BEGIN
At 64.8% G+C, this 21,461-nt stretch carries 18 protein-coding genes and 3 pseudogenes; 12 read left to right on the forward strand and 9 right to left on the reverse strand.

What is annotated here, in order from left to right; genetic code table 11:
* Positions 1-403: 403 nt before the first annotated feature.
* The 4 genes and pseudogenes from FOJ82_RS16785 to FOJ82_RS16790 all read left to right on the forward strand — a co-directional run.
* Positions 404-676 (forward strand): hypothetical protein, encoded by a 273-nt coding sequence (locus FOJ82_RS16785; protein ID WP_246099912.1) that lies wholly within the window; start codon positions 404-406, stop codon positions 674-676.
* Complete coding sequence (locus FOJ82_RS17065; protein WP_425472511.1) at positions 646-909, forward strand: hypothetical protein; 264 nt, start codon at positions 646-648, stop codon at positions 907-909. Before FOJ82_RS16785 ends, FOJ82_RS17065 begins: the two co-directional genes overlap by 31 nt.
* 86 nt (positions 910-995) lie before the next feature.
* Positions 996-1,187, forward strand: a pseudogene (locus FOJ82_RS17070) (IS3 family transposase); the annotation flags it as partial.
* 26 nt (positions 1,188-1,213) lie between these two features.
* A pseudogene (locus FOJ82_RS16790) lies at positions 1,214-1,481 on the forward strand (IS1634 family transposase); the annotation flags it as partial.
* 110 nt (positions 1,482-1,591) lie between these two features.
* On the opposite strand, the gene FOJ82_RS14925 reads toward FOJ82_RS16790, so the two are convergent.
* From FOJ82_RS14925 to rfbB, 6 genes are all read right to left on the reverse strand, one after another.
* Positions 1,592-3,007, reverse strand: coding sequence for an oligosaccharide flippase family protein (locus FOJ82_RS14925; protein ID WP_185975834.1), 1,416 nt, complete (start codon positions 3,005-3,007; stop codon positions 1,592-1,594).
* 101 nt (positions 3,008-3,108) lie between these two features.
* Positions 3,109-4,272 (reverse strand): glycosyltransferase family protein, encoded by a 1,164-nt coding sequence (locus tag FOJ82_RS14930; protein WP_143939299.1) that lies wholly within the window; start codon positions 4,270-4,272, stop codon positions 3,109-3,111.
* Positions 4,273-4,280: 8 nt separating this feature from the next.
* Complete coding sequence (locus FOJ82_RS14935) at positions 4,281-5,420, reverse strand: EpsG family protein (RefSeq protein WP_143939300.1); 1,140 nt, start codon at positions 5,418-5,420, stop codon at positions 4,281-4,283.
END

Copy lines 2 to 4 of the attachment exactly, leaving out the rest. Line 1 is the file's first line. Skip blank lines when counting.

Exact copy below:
What is annotated here, in order from left to right; genetic code table 11:
* Positions 1-403: 403 nt before the first annotated feature.
* The 4 genes and pseudogenes from FOJ82_RS16785 to FOJ82_RS16790 all read left to right on the forward strand — a co-directional run.